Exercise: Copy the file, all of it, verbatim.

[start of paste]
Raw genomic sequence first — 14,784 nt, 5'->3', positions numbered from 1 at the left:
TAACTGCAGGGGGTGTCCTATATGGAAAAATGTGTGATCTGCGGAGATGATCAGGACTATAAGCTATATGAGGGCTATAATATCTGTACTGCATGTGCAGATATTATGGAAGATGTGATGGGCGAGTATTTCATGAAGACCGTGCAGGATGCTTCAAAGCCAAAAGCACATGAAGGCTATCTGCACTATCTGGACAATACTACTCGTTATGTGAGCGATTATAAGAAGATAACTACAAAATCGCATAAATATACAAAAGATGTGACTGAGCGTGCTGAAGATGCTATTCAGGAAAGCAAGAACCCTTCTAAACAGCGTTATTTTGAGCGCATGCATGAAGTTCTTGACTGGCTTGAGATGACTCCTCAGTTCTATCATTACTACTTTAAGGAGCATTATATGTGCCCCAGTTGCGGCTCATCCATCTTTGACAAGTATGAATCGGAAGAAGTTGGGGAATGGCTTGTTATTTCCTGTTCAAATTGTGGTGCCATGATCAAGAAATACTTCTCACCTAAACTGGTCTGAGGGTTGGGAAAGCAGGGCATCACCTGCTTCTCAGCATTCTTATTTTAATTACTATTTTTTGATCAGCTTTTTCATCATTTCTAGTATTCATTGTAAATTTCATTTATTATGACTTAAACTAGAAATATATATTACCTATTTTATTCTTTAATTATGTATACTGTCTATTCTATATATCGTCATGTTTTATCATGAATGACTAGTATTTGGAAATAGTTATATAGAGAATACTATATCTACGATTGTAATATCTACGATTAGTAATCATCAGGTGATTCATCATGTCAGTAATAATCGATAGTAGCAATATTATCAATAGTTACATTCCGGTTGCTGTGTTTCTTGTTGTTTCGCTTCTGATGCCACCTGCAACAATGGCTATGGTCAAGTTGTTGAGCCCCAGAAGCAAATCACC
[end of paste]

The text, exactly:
Raw genomic sequence first — 14,784 nt, 5'->3', positions numbered from 1 at the left:
TAACTGCAGGGGGTGTCCTATATGGAAAAATGTGTGATCTGCGGAGATGATCAGGACTATAAGCTATATGAGGGCTATAATATCTGTACTGCATGTGCAGATATTATGGAAGATGTGATGGGCGAGTATTTCATGAAGACCGTGCAGGATGCTTCAAAGCCAAAAGCACATGAAGGCTATCTGCACTATCTGGACAATACTACTCGTTATGTGAGCGATTATAAGAAGATAACTACAAAATCGCATAAATATACAAAAGATGTGACTGAGCGTGCTGAAGATGCTATTCAGGAAAGCAAGAACCCTTCTAAACAGCGTTATTTTGAGCGCATGCATGAAGTTCTTGACTGGCTTGAGATGACTCCTCAGTTCTATCATTACTACTTTAAGGAGCATTATATGTGCCCCAGTTGCGGCTCATCCATCTTTGACAAGTATGAATCGGAAGAAGTTGGGGAATGGCTTGTTATTTCCTGTTCAAATTGTGGTGCCATGATCAAGAAATACTTCTCACCTAAACTGGTCTGAGGGTTGGGAAAGCAGGGCATCACCTGCTTCTCAGCATTCTTATTTTAATTACTATTTTTTGATCAGCTTTTTCATCATTTCTAGTATTCATTGTAAATTTCATTTATTATGACTTAAACTAGAAATATATATTACCTATTTTATTCTTTAATTATGTATACTGTCTATTCTATATATCGTCATGTTTTATCATGAATGACTAGTATTTGGAAATAGTTATATAGAGAATACTATATCTACGATTGTAATATCTACGATTAGTAATCATCAGGTGATTCATCATGTCAGTAATAATCGATAGTAGCAATATTATCAATAGTTACATTCCGGTTGCTGTGTTTCTTGTTGTTTCGCTTCTGATGCCACCTGCAACAATGGCTATGGTCAAGTTGTTGAGCCCCAGAAGCAAATCACC